The more I look at this rigid six month cycle the less I like it. It would delay a hard fork when it is needed or desirable, while at the same time imposing a hard fork when it is not needed or even available. With a de-centralized POW virtual currency one by its very nature trusts the wisdom of the majority of the network, be it mining nodes and /or network nodes over the wisdom of any particular group of people.

Reply to: ArticMine fluffypony ArticMine
fluffypony edited 2 years ago Replies: 1 | Weight: -426 | Link [ + ]

> then it makes no sense to wait for up to six months to release the fix and up to a year for final implementation regardless of whether a hard fork is needed or not

We're not talking about emergency, reactive forks. We're talking about the continuous improvements required to preemptively avoid attacks and to improve performance.

Let's think about some practical examples of changes that would benefit from this 6-month fork window, changes that aren't politicised or hard to justify but also aren't "emergency" changes:

  • changing the per-kb fee because the price has increased
  • changing the PoW to something with similar properties but faster verification
  • changing the difficulty algorithm because the current one is obfuscated and messy
  • enforcing a particular mixin selection distribution
  • defaulting nodes to i2p/tcp hybrid connections to increase i2p's size
  • fixing a bug in difficulty / emission that will only be encountered in a couple of years time
  • switching from boost serialisation to protobuf on a p2p layer
  • changing the default display units from XMR to mXMR or whatever
  • improving the mempool handling for large transactions
  • fixing a DoS vector that could only be exploited when the median block size is much higher
  • overhauling and replacing the p2p layer
  • completely changing the sync strategy to serve headers first etc.

Some of those are not necessarily hard forks, but they would benefit from there being more participants in the network with that functionality (eg. i2p and sync strategy changes).

> It would delay a hard fork when it is needed or desirable, while at the same time imposing a hard fork when it is not needed or even available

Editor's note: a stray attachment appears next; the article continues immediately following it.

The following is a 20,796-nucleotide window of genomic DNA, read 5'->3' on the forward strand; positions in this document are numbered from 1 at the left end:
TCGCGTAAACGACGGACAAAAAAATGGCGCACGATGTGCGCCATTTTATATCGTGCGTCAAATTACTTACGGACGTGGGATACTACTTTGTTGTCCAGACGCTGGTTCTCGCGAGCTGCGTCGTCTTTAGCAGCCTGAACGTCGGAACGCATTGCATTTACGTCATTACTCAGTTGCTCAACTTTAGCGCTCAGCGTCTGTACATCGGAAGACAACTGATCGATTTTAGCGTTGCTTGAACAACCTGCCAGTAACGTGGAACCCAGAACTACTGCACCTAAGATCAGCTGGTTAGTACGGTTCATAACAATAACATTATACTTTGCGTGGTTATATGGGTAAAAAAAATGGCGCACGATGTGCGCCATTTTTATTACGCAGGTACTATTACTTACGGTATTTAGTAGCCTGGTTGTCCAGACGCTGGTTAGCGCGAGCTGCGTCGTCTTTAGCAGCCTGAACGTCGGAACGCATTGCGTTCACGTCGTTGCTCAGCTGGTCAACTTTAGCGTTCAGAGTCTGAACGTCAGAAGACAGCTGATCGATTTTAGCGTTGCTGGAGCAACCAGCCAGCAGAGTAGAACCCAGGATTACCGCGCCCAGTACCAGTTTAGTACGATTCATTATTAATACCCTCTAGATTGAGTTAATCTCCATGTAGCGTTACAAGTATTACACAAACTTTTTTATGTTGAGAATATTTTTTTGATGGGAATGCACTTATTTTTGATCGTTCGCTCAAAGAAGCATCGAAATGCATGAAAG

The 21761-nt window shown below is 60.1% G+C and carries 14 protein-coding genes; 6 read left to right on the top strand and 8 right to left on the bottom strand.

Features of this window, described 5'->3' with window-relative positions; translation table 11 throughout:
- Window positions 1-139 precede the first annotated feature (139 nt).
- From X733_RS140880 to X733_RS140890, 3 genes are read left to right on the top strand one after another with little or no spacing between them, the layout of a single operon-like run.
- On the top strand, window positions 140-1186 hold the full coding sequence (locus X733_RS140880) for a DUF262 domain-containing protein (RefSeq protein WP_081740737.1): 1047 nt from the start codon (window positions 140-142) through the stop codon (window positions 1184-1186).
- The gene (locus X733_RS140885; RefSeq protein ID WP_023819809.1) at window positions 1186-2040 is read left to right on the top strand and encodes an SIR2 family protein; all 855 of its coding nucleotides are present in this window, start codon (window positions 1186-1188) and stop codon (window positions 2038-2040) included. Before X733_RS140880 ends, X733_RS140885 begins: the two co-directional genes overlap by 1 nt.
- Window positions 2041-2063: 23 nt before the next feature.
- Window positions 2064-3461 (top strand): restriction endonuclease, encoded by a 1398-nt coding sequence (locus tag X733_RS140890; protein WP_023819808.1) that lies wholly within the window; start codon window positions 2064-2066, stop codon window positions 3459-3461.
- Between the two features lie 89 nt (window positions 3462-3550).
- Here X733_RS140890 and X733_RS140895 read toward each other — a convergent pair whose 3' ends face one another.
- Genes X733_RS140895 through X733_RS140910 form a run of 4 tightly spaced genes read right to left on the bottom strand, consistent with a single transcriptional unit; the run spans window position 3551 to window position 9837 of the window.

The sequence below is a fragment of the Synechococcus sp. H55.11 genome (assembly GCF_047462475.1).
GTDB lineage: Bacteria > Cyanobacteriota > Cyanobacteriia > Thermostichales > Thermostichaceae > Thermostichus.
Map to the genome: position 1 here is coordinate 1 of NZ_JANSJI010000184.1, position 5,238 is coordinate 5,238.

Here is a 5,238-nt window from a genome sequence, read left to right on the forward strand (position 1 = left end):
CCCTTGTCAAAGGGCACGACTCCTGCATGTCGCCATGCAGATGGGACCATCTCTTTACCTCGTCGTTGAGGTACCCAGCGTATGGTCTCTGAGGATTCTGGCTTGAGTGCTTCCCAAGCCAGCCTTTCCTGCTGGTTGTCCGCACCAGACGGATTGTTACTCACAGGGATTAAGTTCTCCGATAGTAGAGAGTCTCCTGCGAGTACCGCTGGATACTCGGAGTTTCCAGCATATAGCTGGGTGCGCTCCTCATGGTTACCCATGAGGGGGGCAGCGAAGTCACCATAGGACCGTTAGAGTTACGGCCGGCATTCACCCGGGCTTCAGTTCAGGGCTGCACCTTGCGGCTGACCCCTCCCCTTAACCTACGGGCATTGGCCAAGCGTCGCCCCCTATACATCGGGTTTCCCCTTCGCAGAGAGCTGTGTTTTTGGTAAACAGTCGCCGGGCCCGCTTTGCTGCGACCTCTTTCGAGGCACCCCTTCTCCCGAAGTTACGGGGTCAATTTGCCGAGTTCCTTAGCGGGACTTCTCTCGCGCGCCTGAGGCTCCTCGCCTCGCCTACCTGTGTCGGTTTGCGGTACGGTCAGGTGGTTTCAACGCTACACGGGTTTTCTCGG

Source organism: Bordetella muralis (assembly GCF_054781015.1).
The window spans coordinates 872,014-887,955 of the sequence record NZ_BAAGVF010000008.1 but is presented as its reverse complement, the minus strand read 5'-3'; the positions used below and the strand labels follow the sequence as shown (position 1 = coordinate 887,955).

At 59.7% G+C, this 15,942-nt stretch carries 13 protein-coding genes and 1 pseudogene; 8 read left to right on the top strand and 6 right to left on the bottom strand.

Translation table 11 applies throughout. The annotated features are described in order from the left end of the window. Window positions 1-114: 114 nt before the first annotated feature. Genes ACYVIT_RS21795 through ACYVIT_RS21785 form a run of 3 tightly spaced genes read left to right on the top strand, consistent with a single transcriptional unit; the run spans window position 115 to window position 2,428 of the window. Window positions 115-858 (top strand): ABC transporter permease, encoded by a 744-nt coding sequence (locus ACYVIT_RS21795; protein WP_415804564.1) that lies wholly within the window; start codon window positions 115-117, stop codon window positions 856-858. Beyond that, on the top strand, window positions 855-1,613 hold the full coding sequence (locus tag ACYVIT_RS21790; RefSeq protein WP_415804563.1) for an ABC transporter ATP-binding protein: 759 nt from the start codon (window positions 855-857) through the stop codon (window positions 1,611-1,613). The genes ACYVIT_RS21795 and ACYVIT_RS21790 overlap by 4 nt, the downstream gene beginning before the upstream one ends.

It won't delay an emergency hard fork. And for something like MRL-0004 we've already been unable to attend to it for a few months as we've been doing a bunch of other core stuff (blockchainDB etc.) so this could be no worse. Even if we had the resources to write the code in January there's literally no way to communicate with everyone and get them to update. Even worse - clients have no way of knowing that a hard fork has happened (if they haven't updated), so users and merchants and even exchanges that are forked won't understand what's happening and will think that they're still connected to the network (even though they aren't). Having a hard fork cycle fixes that problem.

> With a de-centralized POW virtual currency one by its very nature trusts the wisdom of the majority of the network

No, you don't, that's precisely what PoW fixes. If you are connected to 12 nodes how many of them need to be truthful for you to sync up to the real network? 6? 7? The correct answer is 1. You only need to trust 1 of those nodes. The entire network can be filled with bad actors, and you can still weed out the honest peers just by starting with 1 honest peer.

> be it mining nodes and /or network nodes over the wisdom of any particular group of people

Well that's contradictory, trusting mining nodes means trusting miners (or trusting pool operators, really). It's also problematic, as not only do miners have plenty of perverse incentives (eg. the less miners there are the more they'll earn), but they are typically more focused on profit than on the greater good of the network. Ultimately we have to trust miners to upgrade to all reasonable forks, but that trust should be tempered - which is what we're trying to solve with this.

Reply to: fluffypony ArticMine fluffypony ArticMine
sylviaplathlikestobake edited 2 years ago Replies: 1 | Weight: -426 | Link [ + ]

Maybe we can re-frame this debate in the context of what won't ever change, no matter what, never. I'd assume no Dev would ever be able to include a backdoor, no Dev would be able to limit fungibility, no Dev would be able to change the emissions rate, no Dev would be able to increase initial supply.....